A disgrace, and a sadness:  Elizabeth was barren.  No son to carry on Zechariah’s name. No tiny squeals of delight to fill their home.  No baby to suck her life-giving breasts. Breasts, like the rest of her old body, that could no longer give life.

But . . . Elizabeth conceived.  At first, she dared not believe it.  “ . . . for five months she remained in seclusion” (Luke 1:24).  But her body began to prove it.  Still she hid.  Did she fear her body would yet cruelly disappoint her?  Did she have to ponder her husband’s words about that fearful day in the temple?  Simple words he crudely scribbled after being struck dumb for disbelieving an angel’s words.

Zechariah the priest.  That day he, from among so many, had been chosen by lot to serve in the sanctuary.  He had been humbled—and grateful.  At his age it was likely his last opportunity.

He’d stepped solemnly into the sanctuary to offer incense.  Suddenly, to the right of the altar (he wrote to her), an angel had appeared.  Even if his words were abbreviated, they were enough to make her gasp.  The angel had announced Zechariah’s wife would give birth to a son who would be great before the Lord and be filled with the Spirit even before birth.  Was he now, she wondered, as he grew inside her womb?

But it was this prophecy that most astonished her.  “With the Spirit and power of Elijah he will go before him . . . “ (Luke 1:17). Zechariah had been quite clear about those words.  And about how the angel had struck him dumb, because he hadn’t believed any of them.

Her son . . . her son . . . would go before him–Messiah!

So Elizabeth hid herself.  At least until her tummy proved the prophecy.  Secretly she rejoiced in the removal of her disgrace.  Quietly she pondered if her son’s mission were true and  how her boy–her boy– would announce the Messiah.

A month after Elizabeth’s seclusion, her young relative Mary visited.  “When Elizabeth heard Mary’s greeting, the child leaped in her womb.  And Elizabeth was filled with the Holy Spirit and exclaimed with a loud cry, ‘Blessed are you among women, and blessed is the fruit of your womb.  And why has this happened to me, that the mother of my Lord comes to me?’” (Luke 1:41-43).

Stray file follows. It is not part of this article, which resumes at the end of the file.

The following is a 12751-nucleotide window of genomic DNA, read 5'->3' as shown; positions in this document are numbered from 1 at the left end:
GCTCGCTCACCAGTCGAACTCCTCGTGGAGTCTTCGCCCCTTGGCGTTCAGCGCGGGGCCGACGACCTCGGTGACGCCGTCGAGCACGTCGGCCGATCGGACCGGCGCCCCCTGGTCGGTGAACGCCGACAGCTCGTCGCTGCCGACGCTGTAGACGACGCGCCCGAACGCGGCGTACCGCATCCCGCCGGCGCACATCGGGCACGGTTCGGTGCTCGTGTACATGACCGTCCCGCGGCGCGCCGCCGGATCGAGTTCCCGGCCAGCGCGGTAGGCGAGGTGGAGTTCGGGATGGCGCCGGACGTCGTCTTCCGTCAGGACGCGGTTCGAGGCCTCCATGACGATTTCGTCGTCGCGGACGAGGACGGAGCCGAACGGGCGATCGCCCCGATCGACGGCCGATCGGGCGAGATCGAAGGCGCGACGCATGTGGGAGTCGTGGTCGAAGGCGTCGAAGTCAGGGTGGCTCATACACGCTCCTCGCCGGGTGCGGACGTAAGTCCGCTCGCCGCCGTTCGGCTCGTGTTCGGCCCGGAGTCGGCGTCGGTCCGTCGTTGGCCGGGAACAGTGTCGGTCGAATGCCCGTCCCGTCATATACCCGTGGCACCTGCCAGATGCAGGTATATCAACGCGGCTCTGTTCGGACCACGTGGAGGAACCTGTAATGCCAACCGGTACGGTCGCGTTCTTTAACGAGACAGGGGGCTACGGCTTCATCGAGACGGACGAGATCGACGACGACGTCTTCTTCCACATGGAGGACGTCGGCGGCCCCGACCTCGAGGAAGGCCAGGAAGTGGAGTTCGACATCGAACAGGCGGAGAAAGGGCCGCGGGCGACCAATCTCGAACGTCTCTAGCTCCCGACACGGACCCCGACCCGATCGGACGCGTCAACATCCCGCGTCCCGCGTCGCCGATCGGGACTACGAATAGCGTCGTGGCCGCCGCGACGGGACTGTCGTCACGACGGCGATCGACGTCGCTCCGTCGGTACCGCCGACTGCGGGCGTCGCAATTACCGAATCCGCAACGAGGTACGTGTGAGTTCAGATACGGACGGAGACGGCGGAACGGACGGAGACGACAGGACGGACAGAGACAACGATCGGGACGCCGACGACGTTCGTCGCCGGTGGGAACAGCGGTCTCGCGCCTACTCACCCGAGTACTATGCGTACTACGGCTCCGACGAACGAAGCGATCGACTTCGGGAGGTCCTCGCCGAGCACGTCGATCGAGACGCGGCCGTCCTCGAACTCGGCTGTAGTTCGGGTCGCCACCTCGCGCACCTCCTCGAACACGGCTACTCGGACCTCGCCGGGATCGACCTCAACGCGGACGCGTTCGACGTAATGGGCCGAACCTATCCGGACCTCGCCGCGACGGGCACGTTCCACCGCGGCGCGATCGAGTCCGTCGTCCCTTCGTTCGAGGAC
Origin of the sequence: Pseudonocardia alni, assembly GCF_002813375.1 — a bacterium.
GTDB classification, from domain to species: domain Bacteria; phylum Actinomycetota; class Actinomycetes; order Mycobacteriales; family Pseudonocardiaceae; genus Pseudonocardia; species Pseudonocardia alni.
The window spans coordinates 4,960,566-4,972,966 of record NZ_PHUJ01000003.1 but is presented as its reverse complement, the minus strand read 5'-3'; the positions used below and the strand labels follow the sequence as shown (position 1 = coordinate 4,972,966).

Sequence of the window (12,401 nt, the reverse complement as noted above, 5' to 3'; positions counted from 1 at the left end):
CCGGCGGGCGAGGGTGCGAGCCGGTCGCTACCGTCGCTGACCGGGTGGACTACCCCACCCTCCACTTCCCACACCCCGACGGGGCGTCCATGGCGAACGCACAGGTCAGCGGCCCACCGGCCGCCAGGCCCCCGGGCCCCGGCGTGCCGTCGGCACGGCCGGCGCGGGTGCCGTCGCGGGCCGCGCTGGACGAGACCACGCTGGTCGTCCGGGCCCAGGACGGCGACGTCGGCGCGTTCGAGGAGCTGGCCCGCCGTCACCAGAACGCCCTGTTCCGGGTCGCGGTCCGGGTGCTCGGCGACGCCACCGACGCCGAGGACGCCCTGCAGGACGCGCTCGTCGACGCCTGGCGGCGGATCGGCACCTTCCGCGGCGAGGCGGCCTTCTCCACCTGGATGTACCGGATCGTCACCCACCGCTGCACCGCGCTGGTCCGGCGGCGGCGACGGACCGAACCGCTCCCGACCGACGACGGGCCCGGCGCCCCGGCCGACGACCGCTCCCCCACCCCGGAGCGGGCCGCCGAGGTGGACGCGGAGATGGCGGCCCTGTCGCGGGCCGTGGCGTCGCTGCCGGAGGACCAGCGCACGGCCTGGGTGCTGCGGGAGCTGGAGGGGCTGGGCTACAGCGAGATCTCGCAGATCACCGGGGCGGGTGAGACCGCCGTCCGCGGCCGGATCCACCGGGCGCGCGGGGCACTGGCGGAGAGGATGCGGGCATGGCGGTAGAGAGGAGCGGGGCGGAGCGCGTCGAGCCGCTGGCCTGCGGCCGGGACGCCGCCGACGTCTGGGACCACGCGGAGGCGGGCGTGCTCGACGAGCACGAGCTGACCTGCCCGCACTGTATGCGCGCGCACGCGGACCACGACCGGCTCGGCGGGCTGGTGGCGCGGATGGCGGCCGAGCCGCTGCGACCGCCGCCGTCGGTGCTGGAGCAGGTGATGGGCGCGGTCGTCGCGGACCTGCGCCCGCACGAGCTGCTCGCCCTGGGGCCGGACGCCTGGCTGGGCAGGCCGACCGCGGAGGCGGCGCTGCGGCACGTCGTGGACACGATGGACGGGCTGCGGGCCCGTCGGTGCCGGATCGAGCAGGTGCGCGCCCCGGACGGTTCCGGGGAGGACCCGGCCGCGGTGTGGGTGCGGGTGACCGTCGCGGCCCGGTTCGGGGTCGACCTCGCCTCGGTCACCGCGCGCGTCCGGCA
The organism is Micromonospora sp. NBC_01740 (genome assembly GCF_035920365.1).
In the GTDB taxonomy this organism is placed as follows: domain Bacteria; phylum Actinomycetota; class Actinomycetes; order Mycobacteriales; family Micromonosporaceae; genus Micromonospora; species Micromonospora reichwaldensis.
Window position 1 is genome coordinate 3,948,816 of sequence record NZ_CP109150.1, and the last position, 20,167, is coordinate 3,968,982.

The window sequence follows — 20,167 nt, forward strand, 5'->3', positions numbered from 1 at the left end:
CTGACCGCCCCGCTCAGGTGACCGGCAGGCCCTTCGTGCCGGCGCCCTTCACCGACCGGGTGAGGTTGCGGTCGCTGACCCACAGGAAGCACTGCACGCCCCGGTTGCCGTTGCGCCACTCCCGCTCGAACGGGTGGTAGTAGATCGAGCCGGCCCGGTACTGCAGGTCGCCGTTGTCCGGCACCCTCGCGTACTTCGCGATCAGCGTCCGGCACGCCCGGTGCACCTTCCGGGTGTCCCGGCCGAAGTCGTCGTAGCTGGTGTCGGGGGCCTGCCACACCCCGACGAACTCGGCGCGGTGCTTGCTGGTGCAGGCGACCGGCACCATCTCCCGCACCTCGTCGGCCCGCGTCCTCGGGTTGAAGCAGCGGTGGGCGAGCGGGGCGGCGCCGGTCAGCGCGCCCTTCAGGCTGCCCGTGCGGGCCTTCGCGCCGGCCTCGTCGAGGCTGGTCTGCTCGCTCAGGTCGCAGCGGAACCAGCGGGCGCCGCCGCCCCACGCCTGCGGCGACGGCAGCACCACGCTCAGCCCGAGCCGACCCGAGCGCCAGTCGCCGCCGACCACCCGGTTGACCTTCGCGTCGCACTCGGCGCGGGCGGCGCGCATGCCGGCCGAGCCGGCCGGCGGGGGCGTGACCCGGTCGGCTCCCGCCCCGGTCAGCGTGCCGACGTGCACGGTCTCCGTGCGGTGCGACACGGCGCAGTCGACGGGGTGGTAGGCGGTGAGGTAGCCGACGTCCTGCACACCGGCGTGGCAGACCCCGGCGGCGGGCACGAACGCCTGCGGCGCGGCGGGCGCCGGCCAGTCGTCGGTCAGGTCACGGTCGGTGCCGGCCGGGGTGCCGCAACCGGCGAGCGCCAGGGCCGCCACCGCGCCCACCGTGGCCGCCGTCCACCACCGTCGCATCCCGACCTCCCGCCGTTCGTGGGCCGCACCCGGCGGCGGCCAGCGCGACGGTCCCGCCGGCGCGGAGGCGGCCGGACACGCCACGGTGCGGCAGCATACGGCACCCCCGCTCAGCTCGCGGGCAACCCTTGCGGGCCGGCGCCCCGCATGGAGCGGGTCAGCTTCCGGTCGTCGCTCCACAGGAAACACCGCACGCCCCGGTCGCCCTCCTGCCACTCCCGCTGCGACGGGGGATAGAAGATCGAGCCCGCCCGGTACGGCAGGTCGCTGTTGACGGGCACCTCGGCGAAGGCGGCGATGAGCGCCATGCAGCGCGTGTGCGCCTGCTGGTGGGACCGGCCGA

Two mothers-to-be.  One impossibly un-barren.  One pregnant without a man.  Both caught up in the wonder of miraculous births of miraculous sons.  Two women rejoicing at what the Lord had done.

Neither knew the suffering that lay ahead.  Mary’s son, the Messiah,  would be rejected and put to death by Israel’s religious leaders and Rome’s self-centered king.  Elizabeth’s son would call Israel to get ready for the Messiah by a baptism of repentance.  And would publicly condemn a king for adulterous sex.  In the end, the woman of that affair would shrewdly take his head.

* * *

How foreign such words sound at Christmas!  Christmas is about good-news angels, worshiping wise men, a cuddly baby in a manger, peace on earth.  We barely notice the holy family escaping to Egypt from Herod’s rage that slaughtered Bethlehem’s young boys.  We sing happy songs that welcome the king.  But we forget powerful men didn’t.

Our country celebrates while disconnecting the child from the man the world crucified.  And John?  John the miracle born to an old barren woman.  We last see him led from prison to satisfy the spiteful wish of an immoral woman–a wish by  a sex-and liquor-drunken king afraid to look small before other small men.  John’s good story ends with his head presented on a platter.

Would Elizabeth, if still alive these many years later, have crept into seclusion?  Would she have feared for her own life?  Would she have doubted God and condemned Zechariah for bringing such outlandish “angel talk” to her home?  Or would she have  stood as tall as her old bent frame allowed to cry “Amen” to John’s now-silent words?

And what of us?  We’ve domesticated the message of Christmas.  Separated it from the violence it brought.  Allowed the world to make it a sweet fairy tale or a religious bedtime story.  Might it be that the church in America has largely gone into seclusion, like Elizabeth?  Have we hidden the angel’s prophecy to Zechariah within the four walls of our sanctuary?  Maybe we need to find ways to come out.  To trust the Holy Spirit to fill us.  And to endure whatever opposition we must to tell the whole Christmas story.

Maybe we need more John the Baptists this Christmas.  And more Elizabeths, who come out of hiding.

 

 

 

 

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